In his new documentary, Merchants of Doubt, filmmaker Robert Kenner (Food, Inc.) explores the ways in which corporate interests use media to create confusion and raise doubt over what might otherwise be considered scientific consensus.
The first stage in planting doubt is to deny the evidence. When the evidence can no longer be denied, the second stage kicks in with its disingenuous claim: "The science isn't settled." This most cynical trick of disinformers exploits a germ of truth that strikes at the heart of all science.
As Phillip Morris said in their Virginia Slims ad, attempting to attract female smokers by tapping into the women's liberation movement, "You've come a long way, baby." But the truth is tobacco remains a formidable problem, baby.
As we consider and celebrate these victories, we must also remember how far we have to go. Today, while the rate of smoking has dropped, it remains the leading cause of preventable death, claiming the lives of 440,000 Americans each year.
Tobacco regulation is just one example of how the TPP will have damaging effects on the world we live in. We need to expose the deadly flaws in these behind-closed-doors negotiations now, before it's too late.
Sooner or later, marijuana legalization proponents will have to take responsibility for grossly misleading the public about the health harms of pot. To persuade people to legalize, they have to perpetuate the myth that marijuana is harmless.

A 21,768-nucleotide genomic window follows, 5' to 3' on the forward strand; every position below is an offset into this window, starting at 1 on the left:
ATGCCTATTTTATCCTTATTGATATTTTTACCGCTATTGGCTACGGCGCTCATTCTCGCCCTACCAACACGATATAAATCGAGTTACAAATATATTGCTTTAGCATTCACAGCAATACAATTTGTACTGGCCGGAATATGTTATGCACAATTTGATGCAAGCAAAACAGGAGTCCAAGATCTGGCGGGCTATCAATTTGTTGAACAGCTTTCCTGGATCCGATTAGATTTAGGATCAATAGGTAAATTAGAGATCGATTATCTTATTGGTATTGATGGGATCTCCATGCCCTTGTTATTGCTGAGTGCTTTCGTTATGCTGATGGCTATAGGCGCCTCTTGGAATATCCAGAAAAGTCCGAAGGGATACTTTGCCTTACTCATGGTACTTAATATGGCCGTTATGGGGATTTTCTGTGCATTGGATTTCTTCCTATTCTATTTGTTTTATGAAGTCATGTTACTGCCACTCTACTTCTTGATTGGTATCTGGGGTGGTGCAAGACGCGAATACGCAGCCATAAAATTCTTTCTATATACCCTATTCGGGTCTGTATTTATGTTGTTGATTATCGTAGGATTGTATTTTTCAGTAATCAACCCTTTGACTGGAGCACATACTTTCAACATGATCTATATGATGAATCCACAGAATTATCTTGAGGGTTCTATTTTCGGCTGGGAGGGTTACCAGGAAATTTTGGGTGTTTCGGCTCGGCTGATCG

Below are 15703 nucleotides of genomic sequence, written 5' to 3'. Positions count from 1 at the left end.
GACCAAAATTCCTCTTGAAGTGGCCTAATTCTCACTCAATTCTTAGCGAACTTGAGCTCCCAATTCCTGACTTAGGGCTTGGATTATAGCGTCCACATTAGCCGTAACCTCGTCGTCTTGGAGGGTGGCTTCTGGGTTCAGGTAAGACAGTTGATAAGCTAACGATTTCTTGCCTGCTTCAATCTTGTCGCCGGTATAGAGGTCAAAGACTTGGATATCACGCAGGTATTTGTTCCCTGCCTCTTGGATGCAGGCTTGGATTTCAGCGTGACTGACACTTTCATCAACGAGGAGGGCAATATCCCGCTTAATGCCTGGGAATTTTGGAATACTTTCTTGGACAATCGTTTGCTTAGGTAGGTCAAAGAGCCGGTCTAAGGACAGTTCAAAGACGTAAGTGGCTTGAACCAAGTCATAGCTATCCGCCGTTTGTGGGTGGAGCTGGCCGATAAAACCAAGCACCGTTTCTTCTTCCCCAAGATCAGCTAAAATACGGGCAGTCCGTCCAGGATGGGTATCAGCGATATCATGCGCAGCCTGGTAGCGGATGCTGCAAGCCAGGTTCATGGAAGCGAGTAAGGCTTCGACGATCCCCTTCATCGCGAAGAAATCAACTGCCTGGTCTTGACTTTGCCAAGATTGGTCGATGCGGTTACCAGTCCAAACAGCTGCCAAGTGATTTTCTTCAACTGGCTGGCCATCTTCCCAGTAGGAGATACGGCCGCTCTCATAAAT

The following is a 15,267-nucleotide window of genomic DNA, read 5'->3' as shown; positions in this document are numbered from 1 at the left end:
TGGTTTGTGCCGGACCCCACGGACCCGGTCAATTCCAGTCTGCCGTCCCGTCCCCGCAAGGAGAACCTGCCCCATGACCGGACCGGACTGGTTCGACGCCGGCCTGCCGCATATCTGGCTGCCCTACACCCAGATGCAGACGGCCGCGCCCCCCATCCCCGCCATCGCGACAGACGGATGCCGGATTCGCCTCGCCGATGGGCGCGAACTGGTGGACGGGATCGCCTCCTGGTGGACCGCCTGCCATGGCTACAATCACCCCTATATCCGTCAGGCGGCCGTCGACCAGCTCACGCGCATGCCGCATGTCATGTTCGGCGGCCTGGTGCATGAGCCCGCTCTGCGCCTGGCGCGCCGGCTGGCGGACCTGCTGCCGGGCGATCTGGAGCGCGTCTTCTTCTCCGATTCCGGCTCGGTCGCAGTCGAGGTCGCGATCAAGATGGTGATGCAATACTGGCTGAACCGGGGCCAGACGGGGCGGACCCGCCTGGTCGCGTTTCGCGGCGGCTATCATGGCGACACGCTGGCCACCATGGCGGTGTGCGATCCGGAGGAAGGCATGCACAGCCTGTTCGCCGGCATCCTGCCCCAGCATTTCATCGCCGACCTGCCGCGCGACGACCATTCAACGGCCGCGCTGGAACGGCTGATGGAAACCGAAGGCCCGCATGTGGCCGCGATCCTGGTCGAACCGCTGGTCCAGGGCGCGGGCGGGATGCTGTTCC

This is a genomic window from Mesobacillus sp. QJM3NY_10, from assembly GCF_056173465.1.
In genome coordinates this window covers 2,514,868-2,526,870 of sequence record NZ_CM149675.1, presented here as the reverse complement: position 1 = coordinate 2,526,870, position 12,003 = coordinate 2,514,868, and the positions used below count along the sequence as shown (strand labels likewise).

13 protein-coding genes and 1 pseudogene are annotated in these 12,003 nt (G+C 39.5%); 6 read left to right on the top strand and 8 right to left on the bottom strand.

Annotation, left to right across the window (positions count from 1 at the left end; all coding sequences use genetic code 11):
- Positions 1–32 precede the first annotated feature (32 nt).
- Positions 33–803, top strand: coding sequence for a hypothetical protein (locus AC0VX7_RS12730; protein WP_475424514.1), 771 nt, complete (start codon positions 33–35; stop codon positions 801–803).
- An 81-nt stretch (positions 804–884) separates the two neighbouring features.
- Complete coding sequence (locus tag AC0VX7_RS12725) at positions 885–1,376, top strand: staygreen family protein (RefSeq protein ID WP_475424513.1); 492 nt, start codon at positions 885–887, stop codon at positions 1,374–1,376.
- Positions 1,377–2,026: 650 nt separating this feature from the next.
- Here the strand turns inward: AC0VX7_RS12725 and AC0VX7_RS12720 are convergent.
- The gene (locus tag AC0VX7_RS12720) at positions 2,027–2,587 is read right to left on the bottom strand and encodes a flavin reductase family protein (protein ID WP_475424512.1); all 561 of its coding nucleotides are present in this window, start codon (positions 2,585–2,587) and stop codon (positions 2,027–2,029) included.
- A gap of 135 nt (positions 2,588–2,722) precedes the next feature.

A new study funded by the National Cancer Institute of the National Institutes of Health reveals that the Tea Party Movement was planned over a decade ago by groups with ties to the tobacco and fossil fuel industries.
With easily apparent deep-seated roots dating back to the halcyon days of Big Tobacco, the DOE's NERA selection raises the question: Can one view the NERA/Obama DOE economic findings on LNG exports as anything but a deeply cynical PR ploy?
Today and every day, new LGBT youth will pick up cigarettes for the very first time, desperately looking for some way to fit in. I hope we can stop having that momentary isolation play itself out in decades of profits for the tobacco industry, at the direct expense of our communities' health.
For every person who dies from smoking -- about 1,200 a day -- two youths or young adults become smokers. Ninety percent of these "replacement" smokers have their first cigarette before they are 18 years old. One of them could be your kid.